The Hay Disaster Benefit, through Manitoba Agricultural Services Corporation’s (MASC), will provide an additional $44/tonne (for every tonne below coverage) to insured forage producers to help offset the additional cost of replacement feed and transportation due to the severe shortage of forage throughout the province. Producers with this insurance can register a forage insurance claim now or by the September 30 deadline to potentially receive a top-up payment if they experience a tonnage shortfall.
MASC is also applying a quality adjustment factor to appraisals on crops that are being put to alternate use under the AgriInsurance program. A 60% adjustment factor to in-field appraisals will be applied on small grain cereal crops (all varieties of wheat, oats, fall rye, barley, and triticale). Reducing the appraisal of claims by 40% reflects the expected reduction in quality resulting from the drought conditions. The full yield appraisal will be used to calculate future coverage, which provides producers who repurpose their crops for livestock feed an added benefit. This reduction will apply retroactively to producers who have already put their cereal crop to an alternate use this year.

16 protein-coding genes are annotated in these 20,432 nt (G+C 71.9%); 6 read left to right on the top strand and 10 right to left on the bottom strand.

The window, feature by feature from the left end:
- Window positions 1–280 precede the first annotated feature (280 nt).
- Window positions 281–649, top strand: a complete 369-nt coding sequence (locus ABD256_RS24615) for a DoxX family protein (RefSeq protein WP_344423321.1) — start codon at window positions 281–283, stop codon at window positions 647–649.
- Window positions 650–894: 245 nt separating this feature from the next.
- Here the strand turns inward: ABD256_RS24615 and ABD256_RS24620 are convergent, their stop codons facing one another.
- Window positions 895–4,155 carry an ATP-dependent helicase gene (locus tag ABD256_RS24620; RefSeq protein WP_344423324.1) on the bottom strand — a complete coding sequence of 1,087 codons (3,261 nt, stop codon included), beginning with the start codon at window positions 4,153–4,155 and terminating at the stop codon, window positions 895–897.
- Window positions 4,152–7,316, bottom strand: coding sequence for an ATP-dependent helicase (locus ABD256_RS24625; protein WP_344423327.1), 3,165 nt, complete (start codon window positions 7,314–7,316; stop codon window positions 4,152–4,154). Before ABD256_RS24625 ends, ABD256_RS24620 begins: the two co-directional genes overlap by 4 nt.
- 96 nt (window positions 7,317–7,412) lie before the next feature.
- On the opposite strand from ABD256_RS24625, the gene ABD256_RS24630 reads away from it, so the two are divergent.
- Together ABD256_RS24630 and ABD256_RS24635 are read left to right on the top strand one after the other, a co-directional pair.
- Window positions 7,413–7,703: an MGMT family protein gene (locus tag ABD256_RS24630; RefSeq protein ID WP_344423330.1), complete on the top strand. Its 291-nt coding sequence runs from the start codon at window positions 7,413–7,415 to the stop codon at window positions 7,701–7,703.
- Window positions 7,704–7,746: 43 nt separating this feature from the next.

Manitoba Farm Stress and Support Line
- Manitoba Farm, Rural & Northern Support Services
Manitoba drought assistance resources:
Saskatchewan Crop Insurance Corporation
The Saskatchewan Crop Insurance Corporation will allow low-yield crops to be put to alternative use to support the livestock industry. SCIC is doubling the Low Yield Appraisal threshold values for producers who salvage their cereal or pulse crops as feed. For more information, contact 1-888-935-000 or visit Dealing with dry conditions.